Pitchfork: Not a Farm Tool
Courtney Cox | Thursday, April 15, 2010
Some people simply can’t wait for Lollapalooza in early August for their fix of music festival mania, and Pitchfork was created for those people. No, this is not in fact a festival for farmers to showcase their snazziest agricultural tools, as many may believe at first glance. It is the concentration of Pitchfork Media’s musical elitism into one short weekend. For a festival in only its fifth year, Pitchfork has brought together quite an impressive lineup, complete with indie superstars and many more artists who are on their way there.
Friday’s lineup is decisively smaller than Saturday or Sunday because the festival doesn’t start until much later in the day. Broken Social Scene is sure to be one of Friday’s highlights. The Canadian collective is one characterized by fluctuation. The number of members in the group fluctuates and can include as many as 19 people. They are sure to bring in a large crowd of loyal followers, and may in fact be the reason people buy tickets for Friday to begin with.
That’s in fact one of the things unique to Pitchfork. Three-day tickets are not as popular and festival goers tend to buy tickets for Saturday and Sunday alone. At a fraction of the cost of Chicago’s other notable festival, however, it still brings at least 50,000 visitors to Union Park each year.
One of the best things to come out of Jersey lately is, without a doubt, Real Estate. The band released its self-titled debut album earlier this year and was embraced with open arms by the folks at Pitchfork. Real Estate was awarded one of the coveted “Best New Album” titles and was deemed worthy of this summer’s festival. One of the best tracks off the album is “Beach Comber” because it is exemplary of the rest of the sound Real Estate is going for. It isn’t too busy and has a smooth melody that promises to be just as great live as it is on the album.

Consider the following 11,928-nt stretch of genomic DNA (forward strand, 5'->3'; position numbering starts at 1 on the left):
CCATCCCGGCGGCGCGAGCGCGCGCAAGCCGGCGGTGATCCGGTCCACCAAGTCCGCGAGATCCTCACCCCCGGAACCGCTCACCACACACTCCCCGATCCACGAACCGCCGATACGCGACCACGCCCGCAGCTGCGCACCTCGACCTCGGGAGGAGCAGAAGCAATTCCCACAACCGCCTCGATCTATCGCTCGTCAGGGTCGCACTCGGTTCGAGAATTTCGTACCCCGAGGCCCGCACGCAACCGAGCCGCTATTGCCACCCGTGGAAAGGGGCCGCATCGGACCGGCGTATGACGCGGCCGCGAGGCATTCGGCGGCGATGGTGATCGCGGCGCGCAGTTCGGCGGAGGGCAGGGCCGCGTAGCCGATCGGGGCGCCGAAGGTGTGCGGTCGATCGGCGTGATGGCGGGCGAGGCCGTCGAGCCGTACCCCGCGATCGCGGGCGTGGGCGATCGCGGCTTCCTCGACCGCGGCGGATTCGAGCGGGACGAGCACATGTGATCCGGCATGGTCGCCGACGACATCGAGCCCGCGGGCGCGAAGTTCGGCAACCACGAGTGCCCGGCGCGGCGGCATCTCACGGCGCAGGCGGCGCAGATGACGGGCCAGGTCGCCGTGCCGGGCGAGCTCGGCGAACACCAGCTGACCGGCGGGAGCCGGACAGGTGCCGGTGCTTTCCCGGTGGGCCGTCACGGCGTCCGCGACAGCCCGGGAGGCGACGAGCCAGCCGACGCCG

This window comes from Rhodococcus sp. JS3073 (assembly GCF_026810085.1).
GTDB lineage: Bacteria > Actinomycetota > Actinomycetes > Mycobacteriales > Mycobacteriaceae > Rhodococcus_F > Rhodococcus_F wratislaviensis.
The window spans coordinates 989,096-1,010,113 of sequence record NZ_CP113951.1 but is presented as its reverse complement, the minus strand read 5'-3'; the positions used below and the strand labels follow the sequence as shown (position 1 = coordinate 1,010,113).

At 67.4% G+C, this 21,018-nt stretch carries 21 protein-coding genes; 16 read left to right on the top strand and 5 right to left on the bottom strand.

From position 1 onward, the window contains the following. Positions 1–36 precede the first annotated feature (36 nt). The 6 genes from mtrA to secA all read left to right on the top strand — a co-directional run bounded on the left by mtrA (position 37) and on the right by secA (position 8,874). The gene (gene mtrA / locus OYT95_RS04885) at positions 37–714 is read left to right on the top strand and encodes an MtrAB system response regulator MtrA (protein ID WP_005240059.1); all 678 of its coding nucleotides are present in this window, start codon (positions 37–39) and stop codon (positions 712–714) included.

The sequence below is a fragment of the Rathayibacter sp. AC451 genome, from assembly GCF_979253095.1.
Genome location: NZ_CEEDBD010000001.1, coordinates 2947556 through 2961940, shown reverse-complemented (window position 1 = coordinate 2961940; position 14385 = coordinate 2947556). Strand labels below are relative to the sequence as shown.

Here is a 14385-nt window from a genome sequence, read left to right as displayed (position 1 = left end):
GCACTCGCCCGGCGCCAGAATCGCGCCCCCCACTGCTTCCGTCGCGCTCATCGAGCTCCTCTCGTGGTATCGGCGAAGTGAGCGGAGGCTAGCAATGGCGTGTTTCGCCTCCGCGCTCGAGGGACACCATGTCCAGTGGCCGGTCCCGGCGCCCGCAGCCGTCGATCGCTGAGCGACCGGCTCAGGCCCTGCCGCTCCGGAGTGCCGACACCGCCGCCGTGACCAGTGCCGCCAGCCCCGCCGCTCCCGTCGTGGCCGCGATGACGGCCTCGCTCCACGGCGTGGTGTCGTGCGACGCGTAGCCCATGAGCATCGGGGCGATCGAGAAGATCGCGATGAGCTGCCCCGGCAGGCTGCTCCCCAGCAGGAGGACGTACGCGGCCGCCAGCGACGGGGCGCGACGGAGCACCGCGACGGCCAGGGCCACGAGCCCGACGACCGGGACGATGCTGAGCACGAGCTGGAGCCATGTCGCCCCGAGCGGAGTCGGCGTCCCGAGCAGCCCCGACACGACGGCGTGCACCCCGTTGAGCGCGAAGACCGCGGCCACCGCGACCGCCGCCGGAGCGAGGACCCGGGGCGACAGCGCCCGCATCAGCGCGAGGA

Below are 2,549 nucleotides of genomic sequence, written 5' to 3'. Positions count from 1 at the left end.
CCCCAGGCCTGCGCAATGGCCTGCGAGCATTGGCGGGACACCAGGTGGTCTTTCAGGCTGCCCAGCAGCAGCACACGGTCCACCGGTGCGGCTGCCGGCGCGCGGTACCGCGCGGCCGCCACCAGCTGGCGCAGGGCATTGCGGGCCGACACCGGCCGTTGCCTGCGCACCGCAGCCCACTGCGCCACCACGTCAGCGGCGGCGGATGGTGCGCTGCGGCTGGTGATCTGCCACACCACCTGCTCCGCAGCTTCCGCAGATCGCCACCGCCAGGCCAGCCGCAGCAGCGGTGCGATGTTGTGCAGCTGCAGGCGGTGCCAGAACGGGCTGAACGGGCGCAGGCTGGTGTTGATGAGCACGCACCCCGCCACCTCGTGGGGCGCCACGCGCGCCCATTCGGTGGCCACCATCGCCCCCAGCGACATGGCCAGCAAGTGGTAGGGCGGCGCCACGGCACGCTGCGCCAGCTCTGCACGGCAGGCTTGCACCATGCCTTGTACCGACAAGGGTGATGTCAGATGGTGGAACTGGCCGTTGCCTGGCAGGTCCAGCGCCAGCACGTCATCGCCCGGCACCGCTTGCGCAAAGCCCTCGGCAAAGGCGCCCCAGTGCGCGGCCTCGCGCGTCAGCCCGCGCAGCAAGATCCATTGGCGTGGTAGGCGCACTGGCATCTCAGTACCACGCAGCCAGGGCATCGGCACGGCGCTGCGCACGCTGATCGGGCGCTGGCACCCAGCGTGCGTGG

One of the unquestionable highlights of Saturday’s spread is LCD Soundsystem. Best known for his 2007 album “Sound of Silver,” James Murphy is sure to draw a crowd. The album, as well as the rest of his work as LCD Soundsystem, has a warm, electronic feel to it. It’s not so much dancing music, but it’s more something that must be sung along with. “Someone Great” is the best example of this. It could be accurately described as “bopping around” music. His popularity will no doubt bring hipsters in from every corner of Chicago and beyond, like moths to a flame.
The booking of Pavement was a big win for the festival. The Flaming Lips headlined last year’s Sunday show, so Pitchfork certainly had to pull out all the stops to be able to top that this year. After 10 years apart, the members of Pavement announced earlier this year that they would reunite for a tour this year. Since the band’s last show in 1999, quite a bit has changed in the music industry, but Pavement still remains relevant. It promises to be an amazing concert experience and will most likely be the highlight of the entire weekend.
The rest of the weekend is just as good as the aforementioned bands. It turns out that Pitchfork has once again brought together the cream of the indie crop so to speak. Also performing will be Wolf Parade, Panda Bear, Why?, St. Vincent, Beach House, Here We Go Magic, Surfer Blood, and many others.
So get yourself a ticket to Pitchfork and save yourself the money you’ll spend seeing them at Lollapalooza in two years.